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Outrage as White Supremacist Organizer of Fatal Charlottesville Rally Plans DC Anniversary Event

"They're terrorists. And they should be run out of D.C.," responded one critic

White Supremacists

In August of 2017, white supremacists gathered at a violent "Unite the Right" rally to protest Charlottesville, Virginia's plan to take down a statue of Confederate General Robert E. Lee. (Photo: Chip Somodevilla/Getty Images)

News that white supremacists are planning a two-day "white civil rights rally" near the White House in August to mark the one-year anniversary of last year's deadly "Unite the Right" demonstrations in Charlottesville, Virginia has provoked widespread outrage and calls for counterprotests.

"I believe in free speech. But speech that advocates violence crosses the line," responded Kristen Clarke, president and executive director of the Lawyers' Committee for Civil Rights Under Law.

Citing a spokesman for the National Park Service, the Washington Post reported Wednesday that officials have approved white supremacist leader Jason Kessler's request to hold the Aug. 11-12 event but have not yet issued a permit.

Kessler helped organize the demonstrations in Charlottesville last year that began with Neo-Nazis storming the streets with torches on a Friday night, then quickly descended into violence during a Saturday rally that led the governor to call a state of emergency. One rally participant, James Alex Fields Jr.plowed his car into a crowd, killing anti-racist demonstrator Heather Heyer, and several white supremacists viciously beat a 20-year-old black man in a parking garage.

Approval for this year's D.C. rally comes after Charlottesville officials rejected Kessler's application to host an anniversary event in the city that scores of white supremacists terrorized nearly a year ago. Following that decision in December, Kessler filed a lawsuit claiming the city is infringing on his First Amendment rights. A court ruling is pending, but Kessler told the Post if he prevails, there will be rallies in both locations.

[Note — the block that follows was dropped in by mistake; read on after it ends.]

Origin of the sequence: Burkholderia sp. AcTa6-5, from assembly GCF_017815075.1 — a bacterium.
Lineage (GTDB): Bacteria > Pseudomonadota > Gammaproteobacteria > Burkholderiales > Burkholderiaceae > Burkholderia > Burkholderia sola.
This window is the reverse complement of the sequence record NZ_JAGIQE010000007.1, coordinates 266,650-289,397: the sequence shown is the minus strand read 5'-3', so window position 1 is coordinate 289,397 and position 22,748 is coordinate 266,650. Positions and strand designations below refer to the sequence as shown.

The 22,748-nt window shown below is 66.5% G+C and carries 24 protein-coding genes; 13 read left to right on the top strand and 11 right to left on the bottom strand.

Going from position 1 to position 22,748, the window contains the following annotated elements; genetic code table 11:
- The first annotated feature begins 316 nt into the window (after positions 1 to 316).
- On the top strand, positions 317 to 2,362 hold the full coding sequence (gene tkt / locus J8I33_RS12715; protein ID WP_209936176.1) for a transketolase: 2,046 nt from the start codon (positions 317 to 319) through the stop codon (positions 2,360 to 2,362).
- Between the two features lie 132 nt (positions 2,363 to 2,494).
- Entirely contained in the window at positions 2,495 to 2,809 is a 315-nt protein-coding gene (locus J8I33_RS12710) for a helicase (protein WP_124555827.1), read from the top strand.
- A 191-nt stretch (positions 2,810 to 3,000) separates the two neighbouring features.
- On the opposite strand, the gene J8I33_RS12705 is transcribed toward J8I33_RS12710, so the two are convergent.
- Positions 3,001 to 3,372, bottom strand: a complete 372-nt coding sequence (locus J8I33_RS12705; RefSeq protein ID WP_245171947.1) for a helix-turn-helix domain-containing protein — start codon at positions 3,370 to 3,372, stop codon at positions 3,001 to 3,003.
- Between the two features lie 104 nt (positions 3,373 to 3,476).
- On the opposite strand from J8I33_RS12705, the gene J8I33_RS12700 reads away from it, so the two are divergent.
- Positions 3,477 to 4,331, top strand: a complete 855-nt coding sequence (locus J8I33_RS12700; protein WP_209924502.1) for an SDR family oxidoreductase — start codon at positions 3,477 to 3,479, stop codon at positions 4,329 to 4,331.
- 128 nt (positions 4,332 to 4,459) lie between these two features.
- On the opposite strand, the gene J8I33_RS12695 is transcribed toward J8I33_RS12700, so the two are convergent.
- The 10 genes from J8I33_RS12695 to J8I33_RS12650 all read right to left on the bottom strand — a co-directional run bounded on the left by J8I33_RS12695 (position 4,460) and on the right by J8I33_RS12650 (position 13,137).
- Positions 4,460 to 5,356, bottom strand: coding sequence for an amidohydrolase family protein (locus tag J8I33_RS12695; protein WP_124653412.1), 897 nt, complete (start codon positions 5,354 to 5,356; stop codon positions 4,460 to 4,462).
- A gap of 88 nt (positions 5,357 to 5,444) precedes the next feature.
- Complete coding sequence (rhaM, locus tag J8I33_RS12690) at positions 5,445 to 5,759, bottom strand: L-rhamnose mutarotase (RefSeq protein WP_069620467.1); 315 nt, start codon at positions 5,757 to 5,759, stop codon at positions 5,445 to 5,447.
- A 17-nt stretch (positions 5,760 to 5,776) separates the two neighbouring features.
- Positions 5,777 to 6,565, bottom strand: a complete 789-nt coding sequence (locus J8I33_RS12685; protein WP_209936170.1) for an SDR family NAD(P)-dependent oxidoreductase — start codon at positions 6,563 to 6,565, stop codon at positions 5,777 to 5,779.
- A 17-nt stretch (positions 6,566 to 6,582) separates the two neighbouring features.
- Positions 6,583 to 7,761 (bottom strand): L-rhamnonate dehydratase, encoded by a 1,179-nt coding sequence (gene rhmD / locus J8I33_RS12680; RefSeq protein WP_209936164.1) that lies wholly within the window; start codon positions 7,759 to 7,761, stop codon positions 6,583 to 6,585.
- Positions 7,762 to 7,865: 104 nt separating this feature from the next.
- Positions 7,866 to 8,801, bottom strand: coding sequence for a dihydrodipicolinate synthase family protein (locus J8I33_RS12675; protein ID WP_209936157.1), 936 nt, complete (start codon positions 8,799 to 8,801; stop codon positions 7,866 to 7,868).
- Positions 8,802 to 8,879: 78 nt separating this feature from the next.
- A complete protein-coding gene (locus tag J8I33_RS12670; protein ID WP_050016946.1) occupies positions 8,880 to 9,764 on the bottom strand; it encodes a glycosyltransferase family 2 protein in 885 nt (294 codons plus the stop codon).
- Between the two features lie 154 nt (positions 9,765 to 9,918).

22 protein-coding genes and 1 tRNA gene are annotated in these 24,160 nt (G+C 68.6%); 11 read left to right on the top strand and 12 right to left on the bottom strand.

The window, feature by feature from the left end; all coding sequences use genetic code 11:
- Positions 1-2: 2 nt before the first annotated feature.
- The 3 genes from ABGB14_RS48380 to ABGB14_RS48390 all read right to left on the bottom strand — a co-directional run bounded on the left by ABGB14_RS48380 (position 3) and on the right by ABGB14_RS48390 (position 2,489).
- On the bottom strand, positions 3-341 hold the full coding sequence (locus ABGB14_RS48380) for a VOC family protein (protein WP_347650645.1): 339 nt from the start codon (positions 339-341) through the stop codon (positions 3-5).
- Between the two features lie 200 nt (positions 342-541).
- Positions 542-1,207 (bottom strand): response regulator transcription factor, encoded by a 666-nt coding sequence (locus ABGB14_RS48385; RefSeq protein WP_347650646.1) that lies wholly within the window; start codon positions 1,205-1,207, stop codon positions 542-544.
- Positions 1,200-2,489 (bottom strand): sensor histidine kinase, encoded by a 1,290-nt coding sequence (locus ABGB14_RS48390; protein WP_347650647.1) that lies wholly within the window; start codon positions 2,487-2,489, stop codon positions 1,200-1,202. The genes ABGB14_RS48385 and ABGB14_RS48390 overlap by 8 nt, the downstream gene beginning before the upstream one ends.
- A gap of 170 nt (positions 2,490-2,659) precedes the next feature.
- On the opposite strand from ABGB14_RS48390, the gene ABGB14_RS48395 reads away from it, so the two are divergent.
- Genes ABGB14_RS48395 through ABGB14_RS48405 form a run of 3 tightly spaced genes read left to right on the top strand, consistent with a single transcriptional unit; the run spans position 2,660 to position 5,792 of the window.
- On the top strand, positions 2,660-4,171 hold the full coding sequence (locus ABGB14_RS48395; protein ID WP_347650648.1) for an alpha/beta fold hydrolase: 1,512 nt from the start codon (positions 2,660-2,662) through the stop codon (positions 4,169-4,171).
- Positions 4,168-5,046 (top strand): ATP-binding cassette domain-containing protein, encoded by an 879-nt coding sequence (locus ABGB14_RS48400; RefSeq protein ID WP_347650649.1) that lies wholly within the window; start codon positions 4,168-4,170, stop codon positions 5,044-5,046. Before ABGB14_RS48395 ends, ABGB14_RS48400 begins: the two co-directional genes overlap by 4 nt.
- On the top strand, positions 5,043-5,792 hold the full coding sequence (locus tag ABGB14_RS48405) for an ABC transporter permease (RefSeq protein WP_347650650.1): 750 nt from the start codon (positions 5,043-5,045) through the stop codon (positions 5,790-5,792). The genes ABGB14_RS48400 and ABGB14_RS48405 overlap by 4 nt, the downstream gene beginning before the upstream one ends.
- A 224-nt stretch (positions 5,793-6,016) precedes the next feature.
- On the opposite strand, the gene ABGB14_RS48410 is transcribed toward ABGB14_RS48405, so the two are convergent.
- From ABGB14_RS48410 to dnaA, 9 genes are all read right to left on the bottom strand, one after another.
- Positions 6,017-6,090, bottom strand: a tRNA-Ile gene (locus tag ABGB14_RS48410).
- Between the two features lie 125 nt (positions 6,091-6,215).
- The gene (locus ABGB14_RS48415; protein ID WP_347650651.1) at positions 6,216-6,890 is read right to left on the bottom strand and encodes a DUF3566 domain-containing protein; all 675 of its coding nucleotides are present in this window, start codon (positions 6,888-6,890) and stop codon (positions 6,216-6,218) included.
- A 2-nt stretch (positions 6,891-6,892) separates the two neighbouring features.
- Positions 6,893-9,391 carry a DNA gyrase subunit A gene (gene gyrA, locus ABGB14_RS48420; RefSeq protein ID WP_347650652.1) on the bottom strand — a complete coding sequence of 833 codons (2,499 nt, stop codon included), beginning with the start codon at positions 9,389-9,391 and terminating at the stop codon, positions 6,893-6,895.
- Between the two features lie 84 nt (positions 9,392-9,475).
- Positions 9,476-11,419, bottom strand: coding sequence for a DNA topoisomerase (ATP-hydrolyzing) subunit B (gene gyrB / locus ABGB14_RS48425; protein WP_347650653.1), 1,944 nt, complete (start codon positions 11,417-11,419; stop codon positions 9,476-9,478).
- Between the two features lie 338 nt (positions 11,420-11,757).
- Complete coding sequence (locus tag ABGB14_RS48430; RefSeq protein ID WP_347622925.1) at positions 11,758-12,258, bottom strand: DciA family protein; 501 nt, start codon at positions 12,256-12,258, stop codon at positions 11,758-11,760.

Last year's demonstrations dominated headlines for weeks, particularly after President Donald Trump repeatedly claimed "both sides"—meaning white supremacists and anti-racist counterprotesters—were responsible for the violence in Charlottesville. Critics quickly denounced the president's remarks as "nauseating," "racist," and "unconscionable."


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Kessler told the Post he chose D.C. because he wants Trump and other elected officials to know about "the civil rights abuse by the Charlottesville government that led to the violence at last year's rally." He added that "white people are being denied the ability to organize in political organizations the way other groups do, free of harassment, to face the issues important to us."

Responding to Kessler's stated purpose for the new event—and his continuous refusals to accept any responsibility for the violence—The Root's Breanna Edwards wrote:

So it wasn't the fault of your group and your ideologies that a white man felt empowered to run his car through counterprotesters, killing Heyer? It wasn't the fault of your group that DeAndre Harris got brutally beaten by white supremacists while counterprotesting in Charlottesville? It wasn't the fault of your group that a white nationalist opened fire at the crowd during the rally?

That was all just peaceful activity on the part of your group, right?

"At any rate, there is no doubt that this rally will not go down without counterprotesters showing up again," Edwards concluded, "but let's hope it doesn't come to that, especially given Kessler's track record."

If the rally goes on as planned, opponents are already vowing to hold mass counterprotests.

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